Yumei and Yulan are sisters who grew up in the San Gabriel Valley, aka the 626. Mei is a rising high school senior, and Yulan works as a programmer by day. They are both passionate about feminism, justice, and intersectional Christianity. This is a recent conversation they had.
I wept as people shared their stories of fleeing home, being separated from family, not having access to basic social services. I wept as people shared their stories of triumph despite impossible odds, stories of anger against unjust systems and their hunger for home. I had the distinct feeling that, were Jesus on earth, he would be at that rally, comforting people, wiping their tears. Maybe he would even grab the mic and lead a chant. That was the most profoundly I had felt the presence of God since the election.
Sometimes at school, while at the Vet center a curious student walks in, wondering about the different branches. If it’s a female, I warn her to NOT join the Marines. If it’s a male, I just feel sad that after a short time of brainwashing, he will undoubtedly come to see women inferior to men. I don’t necessarily regret my service, I’m just saddened. Men learn to hate women. Women learn to hate women. This is the Marine Corps.
In a recent video of Justine Damond teaching a seminar on mind-body healing practices at the Lake Harriet Spiritual Community, she said that you can learn to impact the reality around you with your powerful self. She clarified that victims of violence are not to be blamed for what happens to them; rather it is about examining the stories you’ve believed about your life, and asking, “how can we begin to write a whole new story for our future?”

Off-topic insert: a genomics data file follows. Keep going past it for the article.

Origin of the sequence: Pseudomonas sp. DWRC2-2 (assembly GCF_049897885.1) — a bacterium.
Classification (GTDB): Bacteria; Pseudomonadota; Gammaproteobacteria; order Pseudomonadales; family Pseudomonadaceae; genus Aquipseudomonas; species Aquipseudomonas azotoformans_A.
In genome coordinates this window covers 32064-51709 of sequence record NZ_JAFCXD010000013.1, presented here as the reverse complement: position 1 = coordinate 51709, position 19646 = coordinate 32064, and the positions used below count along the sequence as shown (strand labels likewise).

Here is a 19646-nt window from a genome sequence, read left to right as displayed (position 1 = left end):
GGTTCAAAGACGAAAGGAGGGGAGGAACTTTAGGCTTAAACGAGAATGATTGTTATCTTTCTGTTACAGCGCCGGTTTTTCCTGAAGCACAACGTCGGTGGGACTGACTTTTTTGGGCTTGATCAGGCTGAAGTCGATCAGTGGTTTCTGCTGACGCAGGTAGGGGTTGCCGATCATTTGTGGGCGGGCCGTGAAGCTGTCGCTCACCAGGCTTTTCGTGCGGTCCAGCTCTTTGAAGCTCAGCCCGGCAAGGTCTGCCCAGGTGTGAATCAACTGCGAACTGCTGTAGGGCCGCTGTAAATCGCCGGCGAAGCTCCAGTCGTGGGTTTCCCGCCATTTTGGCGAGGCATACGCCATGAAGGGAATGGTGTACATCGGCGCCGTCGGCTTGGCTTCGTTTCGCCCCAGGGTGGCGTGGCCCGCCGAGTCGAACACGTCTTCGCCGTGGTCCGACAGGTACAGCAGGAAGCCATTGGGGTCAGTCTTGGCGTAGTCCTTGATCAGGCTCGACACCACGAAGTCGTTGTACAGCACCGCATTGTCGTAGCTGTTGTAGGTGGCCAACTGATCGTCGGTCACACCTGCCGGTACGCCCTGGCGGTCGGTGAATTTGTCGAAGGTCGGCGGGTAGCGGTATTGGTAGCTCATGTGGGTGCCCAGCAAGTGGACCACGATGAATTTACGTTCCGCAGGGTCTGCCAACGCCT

Trigger (n): a stimulus such as a smell, sound, or sight that gives rise to feelings of trauma. I hate the local news. I hate learning stories of muggings and car crashes that happen in my city or in the cities of people I love. I hate turning on the television to see shocking headline after … Continue reading Avoidance vs. Self-Care: The Ethics of Trigger Warnings
The work of healing the world is taking place on the Internet. And that work should not have to bear an additional burden of languishing in an Internet slow lane, waiting until someone pays an additional toll to release it, full force, into the world.